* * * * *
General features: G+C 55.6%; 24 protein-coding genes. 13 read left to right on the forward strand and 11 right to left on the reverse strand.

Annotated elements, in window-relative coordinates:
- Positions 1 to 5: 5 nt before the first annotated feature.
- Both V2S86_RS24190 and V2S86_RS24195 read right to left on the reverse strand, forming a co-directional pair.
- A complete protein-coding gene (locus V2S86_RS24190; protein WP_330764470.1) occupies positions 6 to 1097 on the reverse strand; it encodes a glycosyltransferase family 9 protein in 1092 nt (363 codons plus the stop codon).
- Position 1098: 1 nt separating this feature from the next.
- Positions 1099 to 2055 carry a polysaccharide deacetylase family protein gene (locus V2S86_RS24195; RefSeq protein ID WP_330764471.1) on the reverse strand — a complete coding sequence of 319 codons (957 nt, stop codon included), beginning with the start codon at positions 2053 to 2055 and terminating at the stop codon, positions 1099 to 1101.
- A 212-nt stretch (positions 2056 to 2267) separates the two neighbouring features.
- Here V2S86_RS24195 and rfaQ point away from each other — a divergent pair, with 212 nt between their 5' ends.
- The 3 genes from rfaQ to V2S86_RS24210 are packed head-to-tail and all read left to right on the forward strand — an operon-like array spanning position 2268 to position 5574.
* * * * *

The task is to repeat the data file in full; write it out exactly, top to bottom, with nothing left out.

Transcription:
General features: G+C 55.6%; 24 protein-coding genes. 13 read left to right on the forward strand and 11 right to left on the reverse strand.

Annotated elements, in window-relative coordinates:
- Positions 1 to 5: 5 nt before the first annotated feature.
- Both V2S86_RS24190 and V2S86_RS24195 read right to left on the reverse strand, forming a co-directional pair.
- A complete protein-coding gene (locus V2S86_RS24190; protein WP_330764470.1) occupies positions 6 to 1097 on the reverse strand; it encodes a glycosyltransferase family 9 protein in 1092 nt (363 codons plus the stop codon).
- Position 1098: 1 nt separating this feature from the next.
- Positions 1099 to 2055 carry a polysaccharide deacetylase family protein gene (locus V2S86_RS24195; RefSeq protein ID WP_330764471.1) on the reverse strand — a complete coding sequence of 319 codons (957 nt, stop codon included), beginning with the start codon at positions 2053 to 2055 and terminating at the stop codon, positions 1099 to 1101.
- A 212-nt stretch (positions 2056 to 2267) separates the two neighbouring features.
- Here V2S86_RS24195 and rfaQ point away from each other — a divergent pair, with 212 nt between their 5' ends.
- The 3 genes from rfaQ to V2S86_RS24210 are packed head-to-tail and all read left to right on the forward strand — an operon-like array spanning position 2268 to position 5574.